Title:
LIVE TRIM TABS
Kind Code:
A1


Abstract:
A trim tab is disclosed for use on an aerodynamic foil that has first and second surfaces which extend between a leading edge and a trailing edge. Structurally, the trim tab includes a tab member that is bounded by slits formed through each surface to extend from the trailing edge toward the leading edge. Also, the tab member is bounded by a slot formed between the slits on the second surface to establish a flange between the slot and the trailing edge. Further, the trim tab includes an actuator that is mounted on the foil between the slot and the leading edge. The actuator includes an actuator arm that is connected to the flange. As a result, extension and retraction of the actuator moves the tab member about a hinge-less tab that is created on the first surface.



Inventors:
Mason, Garth L. (Springville, UT, US)
Taylor, Lane G. (American Fork, UT, US)
Cooney, Daniel E. (Springville, UT, US)
Application Number:
11/855342
Publication Date:
03/19/2009
Filing Date:
09/14/2007
Primary Class:
Other Classes:
244/215
International Classes:
B64C5/10; B64C3/50
View Patent Images:



Primary Examiner:
SANDERSON, JOSEPH W
Attorney, Agent or Firm:
NYDEGGER & ASSOCIATES (SAN DIEGO, CA, US)
Claims:
What is claimed is:

1. A trim tab for an aerodynamic foil having a first surface and a second surface respectively extending between a leading edge and a trailing edge, the trim tab comprising: a tab member bounded by a pair of substantially parallel slits formed through the first surface and extending perpendicular from the trailing edge toward the leading edge through a distance “d1”, and a pair of substantially parallel slits formed through the second surface and extending perpendicular from the trailing edge toward the leading edge through a distance “d2”, and a slot formed on the second surface at the distance “d2” from the trailing edge and extending between the slits substantially parallel to the trailing edge to establish a flange between the slot and the trailing edge; a base spar extending between the first and second surfaces at a distance “d3” from the trailing edge (d3>d2); a trailing spar extending between the first surface and the flange at a distance “d4” from the trailing edge (d4<d2); and an actuator mounted on the base spar, with the actuator having an actuator arm connected to the flange for movement of the tab member about a hinge-less tab created on the first surface between the base spar and the trailing spar.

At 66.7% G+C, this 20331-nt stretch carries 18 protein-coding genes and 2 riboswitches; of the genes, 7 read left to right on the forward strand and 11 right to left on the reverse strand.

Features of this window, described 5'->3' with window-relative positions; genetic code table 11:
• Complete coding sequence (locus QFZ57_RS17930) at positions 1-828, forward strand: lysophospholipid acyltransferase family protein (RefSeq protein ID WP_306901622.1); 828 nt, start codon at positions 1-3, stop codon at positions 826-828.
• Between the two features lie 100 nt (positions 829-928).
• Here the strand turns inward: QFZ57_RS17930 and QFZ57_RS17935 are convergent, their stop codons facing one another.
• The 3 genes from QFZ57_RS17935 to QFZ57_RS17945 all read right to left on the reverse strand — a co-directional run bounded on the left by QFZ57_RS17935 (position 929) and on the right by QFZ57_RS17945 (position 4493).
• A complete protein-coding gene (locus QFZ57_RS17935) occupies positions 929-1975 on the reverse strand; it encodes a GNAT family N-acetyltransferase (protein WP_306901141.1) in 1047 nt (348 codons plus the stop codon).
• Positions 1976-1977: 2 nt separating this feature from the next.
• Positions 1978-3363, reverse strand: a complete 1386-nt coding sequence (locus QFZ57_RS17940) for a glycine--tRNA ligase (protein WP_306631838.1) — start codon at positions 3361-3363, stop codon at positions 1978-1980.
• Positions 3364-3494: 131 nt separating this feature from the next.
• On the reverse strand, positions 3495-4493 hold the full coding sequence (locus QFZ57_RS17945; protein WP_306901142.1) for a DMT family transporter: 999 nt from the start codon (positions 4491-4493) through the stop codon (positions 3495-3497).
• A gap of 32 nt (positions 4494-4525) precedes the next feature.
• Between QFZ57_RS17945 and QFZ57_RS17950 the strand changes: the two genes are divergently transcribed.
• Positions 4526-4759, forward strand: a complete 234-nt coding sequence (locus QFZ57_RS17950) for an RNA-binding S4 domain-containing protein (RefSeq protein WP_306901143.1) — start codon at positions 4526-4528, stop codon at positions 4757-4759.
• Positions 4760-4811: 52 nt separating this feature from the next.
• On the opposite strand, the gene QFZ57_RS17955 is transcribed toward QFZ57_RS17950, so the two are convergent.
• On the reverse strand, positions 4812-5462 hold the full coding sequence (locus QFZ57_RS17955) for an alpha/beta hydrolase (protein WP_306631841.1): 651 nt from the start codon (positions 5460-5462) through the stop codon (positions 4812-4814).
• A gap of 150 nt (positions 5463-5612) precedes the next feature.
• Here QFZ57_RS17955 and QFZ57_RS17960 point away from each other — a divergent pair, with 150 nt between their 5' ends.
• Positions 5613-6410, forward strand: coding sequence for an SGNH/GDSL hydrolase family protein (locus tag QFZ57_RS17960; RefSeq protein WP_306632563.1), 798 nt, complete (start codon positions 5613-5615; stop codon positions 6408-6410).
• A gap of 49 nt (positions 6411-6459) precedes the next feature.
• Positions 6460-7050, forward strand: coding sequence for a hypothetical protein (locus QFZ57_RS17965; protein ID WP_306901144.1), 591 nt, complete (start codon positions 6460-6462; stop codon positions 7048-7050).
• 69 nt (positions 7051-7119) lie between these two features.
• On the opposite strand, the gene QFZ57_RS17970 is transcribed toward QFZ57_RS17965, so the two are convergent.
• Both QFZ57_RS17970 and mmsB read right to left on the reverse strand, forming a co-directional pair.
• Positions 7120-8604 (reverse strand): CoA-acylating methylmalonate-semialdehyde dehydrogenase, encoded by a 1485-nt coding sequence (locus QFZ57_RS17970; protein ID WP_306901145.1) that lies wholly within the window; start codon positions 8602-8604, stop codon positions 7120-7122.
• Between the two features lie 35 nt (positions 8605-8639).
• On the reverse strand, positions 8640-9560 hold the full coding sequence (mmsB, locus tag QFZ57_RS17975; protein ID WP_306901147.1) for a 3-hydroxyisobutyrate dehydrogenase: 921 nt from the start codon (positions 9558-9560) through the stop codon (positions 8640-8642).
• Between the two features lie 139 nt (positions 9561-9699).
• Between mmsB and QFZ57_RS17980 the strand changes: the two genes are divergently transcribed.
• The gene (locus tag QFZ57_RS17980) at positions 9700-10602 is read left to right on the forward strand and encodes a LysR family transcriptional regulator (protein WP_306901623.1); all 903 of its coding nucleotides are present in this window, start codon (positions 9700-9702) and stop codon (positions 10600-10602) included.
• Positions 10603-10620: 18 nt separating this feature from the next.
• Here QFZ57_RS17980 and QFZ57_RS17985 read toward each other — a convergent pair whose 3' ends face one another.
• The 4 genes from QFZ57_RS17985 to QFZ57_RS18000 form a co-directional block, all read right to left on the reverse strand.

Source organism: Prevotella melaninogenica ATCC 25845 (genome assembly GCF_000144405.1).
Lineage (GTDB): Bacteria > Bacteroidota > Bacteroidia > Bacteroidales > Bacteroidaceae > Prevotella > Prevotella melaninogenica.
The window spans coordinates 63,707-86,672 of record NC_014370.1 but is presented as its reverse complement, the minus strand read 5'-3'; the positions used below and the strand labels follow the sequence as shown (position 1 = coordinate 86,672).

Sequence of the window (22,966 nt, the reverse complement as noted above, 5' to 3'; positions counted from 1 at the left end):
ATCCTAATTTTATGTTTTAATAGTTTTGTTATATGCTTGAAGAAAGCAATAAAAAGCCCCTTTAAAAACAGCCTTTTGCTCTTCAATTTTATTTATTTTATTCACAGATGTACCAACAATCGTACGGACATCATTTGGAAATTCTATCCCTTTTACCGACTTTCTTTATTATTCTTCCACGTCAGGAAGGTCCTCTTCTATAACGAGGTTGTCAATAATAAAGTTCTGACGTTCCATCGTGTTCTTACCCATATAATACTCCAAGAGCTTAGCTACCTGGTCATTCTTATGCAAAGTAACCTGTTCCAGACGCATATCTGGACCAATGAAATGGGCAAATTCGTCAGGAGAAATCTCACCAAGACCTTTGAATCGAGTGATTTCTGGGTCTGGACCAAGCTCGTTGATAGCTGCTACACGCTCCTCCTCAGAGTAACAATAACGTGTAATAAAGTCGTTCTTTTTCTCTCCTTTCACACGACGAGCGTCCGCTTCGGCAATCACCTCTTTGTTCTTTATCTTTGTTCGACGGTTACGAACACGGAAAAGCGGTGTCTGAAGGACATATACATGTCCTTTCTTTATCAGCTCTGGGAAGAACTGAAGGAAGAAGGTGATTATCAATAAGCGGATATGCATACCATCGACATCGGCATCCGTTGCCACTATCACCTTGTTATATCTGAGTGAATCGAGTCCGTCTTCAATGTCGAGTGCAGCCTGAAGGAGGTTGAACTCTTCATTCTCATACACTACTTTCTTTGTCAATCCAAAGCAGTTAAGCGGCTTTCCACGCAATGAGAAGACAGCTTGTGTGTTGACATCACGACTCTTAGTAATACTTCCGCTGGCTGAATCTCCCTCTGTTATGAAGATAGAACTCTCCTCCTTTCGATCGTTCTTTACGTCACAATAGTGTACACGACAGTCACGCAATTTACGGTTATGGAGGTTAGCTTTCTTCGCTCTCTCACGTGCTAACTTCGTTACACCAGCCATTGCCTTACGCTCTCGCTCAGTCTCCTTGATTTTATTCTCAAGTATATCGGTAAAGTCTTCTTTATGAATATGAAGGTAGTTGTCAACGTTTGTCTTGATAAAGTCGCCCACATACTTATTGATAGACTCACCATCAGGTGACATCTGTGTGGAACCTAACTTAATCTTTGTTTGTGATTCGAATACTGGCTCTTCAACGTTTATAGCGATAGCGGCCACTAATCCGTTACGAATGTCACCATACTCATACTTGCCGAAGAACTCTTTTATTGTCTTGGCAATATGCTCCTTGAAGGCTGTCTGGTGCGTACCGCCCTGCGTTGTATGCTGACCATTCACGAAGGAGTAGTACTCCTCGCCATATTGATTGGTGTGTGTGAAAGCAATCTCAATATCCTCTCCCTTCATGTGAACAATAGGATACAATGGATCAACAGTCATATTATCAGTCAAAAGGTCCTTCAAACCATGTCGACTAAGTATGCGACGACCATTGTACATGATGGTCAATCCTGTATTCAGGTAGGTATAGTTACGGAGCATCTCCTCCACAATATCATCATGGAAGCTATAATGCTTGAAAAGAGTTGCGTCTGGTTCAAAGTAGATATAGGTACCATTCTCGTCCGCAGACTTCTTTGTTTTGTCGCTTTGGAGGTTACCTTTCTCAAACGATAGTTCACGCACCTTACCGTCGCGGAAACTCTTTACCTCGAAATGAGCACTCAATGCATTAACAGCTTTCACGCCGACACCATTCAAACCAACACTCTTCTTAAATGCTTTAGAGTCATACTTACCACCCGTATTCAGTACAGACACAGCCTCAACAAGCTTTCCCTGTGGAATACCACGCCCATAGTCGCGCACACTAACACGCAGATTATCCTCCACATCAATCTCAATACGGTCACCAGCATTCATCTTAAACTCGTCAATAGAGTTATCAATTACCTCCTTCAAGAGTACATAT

2. A trim tab as recited in claim 1 wherein the distance “d1” is greater than the distance “d2”, (d1>d2).

3. A trim tab as recited in claim 1 wherein the aerodynamic foil, tab member, base spar and trailing spar are formed from a composite material.

4. A trim tab as recited in claim 3 wherein the tab member and the aerodynamic foil are integral before the slits and the slot are formed in the aerodynamic foil.

5. A trim tab as recited in claim 1 wherein the aerodynamic foil is an aileron.

6. A trim tab as recited in claim 1 wherein the aerodynamic foil is a rudder.

7. An aerodynamic trim system for an aircraft comprising: an aerodynamic foil having a first surface and a second surface respectively extending between a leading edge and a trailing edge; a trim tab member bounded by a first pair of slits formed through the first surface and extending perpendicular from the trailing edge toward the leading edge, a second pair of slits formed through the second surface and extending perpendicular from the trailing edge toward the leading edge, and a slot formed on the second surface and extending between the second pair of slits to establish a flange between the slot and the trailing edge wherein a hinge-less tab is created on the first surface between the first pair of slits opposite the slot formed on the second surface; and a means for selectively increasing and decreasing a distance between the flange and the leading edge of the foil to move the tab member about the hinge-less tab created on the first surface.